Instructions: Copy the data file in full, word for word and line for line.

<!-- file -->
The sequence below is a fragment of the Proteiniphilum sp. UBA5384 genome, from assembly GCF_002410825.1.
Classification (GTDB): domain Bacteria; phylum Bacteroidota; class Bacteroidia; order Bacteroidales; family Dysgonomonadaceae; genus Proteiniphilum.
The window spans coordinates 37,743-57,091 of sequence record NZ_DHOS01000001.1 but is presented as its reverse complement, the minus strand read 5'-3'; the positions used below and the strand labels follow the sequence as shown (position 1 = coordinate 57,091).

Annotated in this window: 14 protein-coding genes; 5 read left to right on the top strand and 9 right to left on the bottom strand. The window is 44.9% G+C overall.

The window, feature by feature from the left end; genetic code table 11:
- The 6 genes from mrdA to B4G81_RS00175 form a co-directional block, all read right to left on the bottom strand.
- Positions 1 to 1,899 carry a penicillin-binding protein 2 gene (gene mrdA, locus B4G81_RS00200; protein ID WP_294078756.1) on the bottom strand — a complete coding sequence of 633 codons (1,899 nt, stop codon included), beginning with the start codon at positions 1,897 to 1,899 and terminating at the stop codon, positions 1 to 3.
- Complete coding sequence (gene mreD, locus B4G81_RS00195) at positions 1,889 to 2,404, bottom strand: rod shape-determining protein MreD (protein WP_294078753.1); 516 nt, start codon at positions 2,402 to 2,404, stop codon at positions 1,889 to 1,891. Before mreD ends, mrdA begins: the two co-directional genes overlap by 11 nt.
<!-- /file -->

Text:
The sequence below is a fragment of the Proteiniphilum sp. UBA5384 genome, from assembly GCF_002410825.1.
Classification (GTDB): domain Bacteria; phylum Bacteroidota; class Bacteroidia; order Bacteroidales; family Dysgonomonadaceae; genus Proteiniphilum.
The window spans coordinates 37,743-57,091 of sequence record NZ_DHOS01000001.1 but is presented as its reverse complement, the minus strand read 5'-3'; the positions used below and the strand labels follow the sequence as shown (position 1 = coordinate 57,091).

Annotated in this window: 14 protein-coding genes; 5 read left to right on the top strand and 9 right to left on the bottom strand. The window is 44.9% G+C overall.

The window, feature by feature from the left end; genetic code table 11:
- The 6 genes from mrdA to B4G81_RS00175 form a co-directional block, all read right to left on the bottom strand.
- Positions 1 to 1,899 carry a penicillin-binding protein 2 gene (gene mrdA, locus B4G81_RS00200; protein ID WP_294078756.1) on the bottom strand — a complete coding sequence of 633 codons (1,899 nt, stop codon included), beginning with the start codon at positions 1,897 to 1,899 and terminating at the stop codon, positions 1 to 3.
- Complete coding sequence (gene mreD, locus B4G81_RS00195) at positions 1,889 to 2,404, bottom strand: rod shape-determining protein MreD (protein WP_294078753.1); 516 nt, start codon at positions 2,402 to 2,404, stop codon at positions 1,889 to 1,891. Before mreD ends, mrdA begins: the two co-directional genes overlap by 11 nt.